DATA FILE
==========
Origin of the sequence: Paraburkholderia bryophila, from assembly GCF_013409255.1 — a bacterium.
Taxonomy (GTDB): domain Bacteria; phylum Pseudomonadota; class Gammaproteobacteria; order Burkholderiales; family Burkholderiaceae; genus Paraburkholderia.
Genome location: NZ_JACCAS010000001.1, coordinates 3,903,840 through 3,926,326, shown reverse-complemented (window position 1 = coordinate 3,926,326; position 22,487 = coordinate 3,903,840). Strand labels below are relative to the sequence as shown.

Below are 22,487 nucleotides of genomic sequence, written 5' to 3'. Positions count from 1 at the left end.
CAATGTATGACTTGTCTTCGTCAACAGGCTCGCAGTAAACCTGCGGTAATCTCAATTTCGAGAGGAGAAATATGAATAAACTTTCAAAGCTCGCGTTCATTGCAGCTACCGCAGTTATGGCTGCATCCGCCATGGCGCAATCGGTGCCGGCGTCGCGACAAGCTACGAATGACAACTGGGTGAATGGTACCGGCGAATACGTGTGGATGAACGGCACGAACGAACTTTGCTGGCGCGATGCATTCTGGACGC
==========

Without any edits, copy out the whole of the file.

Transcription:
Origin of the sequence: Paraburkholderia bryophila, from assembly GCF_013409255.1 — a bacterium.
Taxonomy (GTDB): domain Bacteria; phylum Pseudomonadota; class Gammaproteobacteria; order Burkholderiales; family Burkholderiaceae; genus Paraburkholderia.
Genome location: NZ_JACCAS010000001.1, coordinates 3,903,840 through 3,926,326, shown reverse-complemented (window position 1 = coordinate 3,926,326; position 22,487 = coordinate 3,903,840). Strand labels below are relative to the sequence as shown.

Below are 22,487 nucleotides of genomic sequence, written 5' to 3'. Positions count from 1 at the left end.
CAATGTATGACTTGTCTTCGTCAACAGGCTCGCAGTAAACCTGCGGTAATCTCAATTTCGAGAGGAGAAATATGAATAAACTTTCAAAGCTCGCGTTCATTGCAGCTACCGCAGTTATGGCTGCATCCGCCATGGCGCAATCGGTGCCGGCGTCGCGACAAGCTACGAATGACAACTGGGTGAATGGTACCGGCGAATACGTGTGGATGAACGGCACGAACGAACTTTGCTGGCGCGATGCATTCTGGACGC